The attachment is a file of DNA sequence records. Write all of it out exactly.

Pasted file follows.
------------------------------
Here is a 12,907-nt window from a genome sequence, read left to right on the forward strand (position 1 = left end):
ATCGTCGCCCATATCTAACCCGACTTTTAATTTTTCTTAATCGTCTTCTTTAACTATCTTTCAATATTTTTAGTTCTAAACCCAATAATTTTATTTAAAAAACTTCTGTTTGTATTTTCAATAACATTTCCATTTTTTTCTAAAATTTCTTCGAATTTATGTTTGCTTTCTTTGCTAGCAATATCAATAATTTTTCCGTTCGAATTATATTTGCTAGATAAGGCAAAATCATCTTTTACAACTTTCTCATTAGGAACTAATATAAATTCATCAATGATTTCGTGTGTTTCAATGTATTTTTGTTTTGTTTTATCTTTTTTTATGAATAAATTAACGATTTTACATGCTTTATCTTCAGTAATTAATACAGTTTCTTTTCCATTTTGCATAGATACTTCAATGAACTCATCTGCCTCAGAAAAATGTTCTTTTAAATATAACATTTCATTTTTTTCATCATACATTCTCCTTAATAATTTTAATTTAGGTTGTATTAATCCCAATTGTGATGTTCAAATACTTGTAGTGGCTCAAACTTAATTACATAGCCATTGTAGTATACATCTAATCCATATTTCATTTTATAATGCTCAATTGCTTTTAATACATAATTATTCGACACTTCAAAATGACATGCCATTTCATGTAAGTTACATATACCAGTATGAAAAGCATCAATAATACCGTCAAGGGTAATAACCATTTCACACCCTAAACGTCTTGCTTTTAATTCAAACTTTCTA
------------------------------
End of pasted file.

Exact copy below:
Here is a 12,907-nt window from a genome sequence, read left to right on the forward strand (position 1 = left end):
ATCGTCGCCCATATCTAACCCGACTTTTAATTTTTCTTAATCGTCTTCTTTAACTATCTTTCAATATTTTTAGTTCTAAACCCAATAATTTTATTTAAAAAACTTCTGTTTGTATTTTCAATAACATTTCCATTTTTTTCTAAAATTTCTTCGAATTTATGTTTGCTTTCTTTGCTAGCAATATCAATAATTTTTCCGTTCGAATTATATTTGCTAGATAAGGCAAAATCATCTTTTACAACTTTCTCATTAGGAACTAATATAAATTCATCAATGATTTCGTGTGTTTCAATGTATTTTTGTTTTGTTTTATCTTTTTTTATGAATAAATTAACGATTTTACATGCTTTATCTTCAGTAATTAATACAGTTTCTTTTCCATTTTGCATAGATACTTCAATGAACTCATCTGCCTCAGAAAAATGTTCTTTTAAATATAACATTTCATTTTTTTCATCATACATTCTCCTTAATAATTTTAATTTAGGTTGTATTAATCCCAATTGTGATGTTCAAATACTTGTAGTGGCTCAAACTTAATTACATAGCCATTGTAGTATACATCTAATCCATATTTCATTTTATAATGCTCAATTGCTTTTAATACATAATTATTCGACACTTCAAAATGACATGCCATTTCATGTAAGTTACATATACCAGTATGAAAAGCATCAATAATACCGTCAAGGGTAATAACCATTTCACACCCTAAACGTCTTGCTTTTAATTCAAACTTTCTA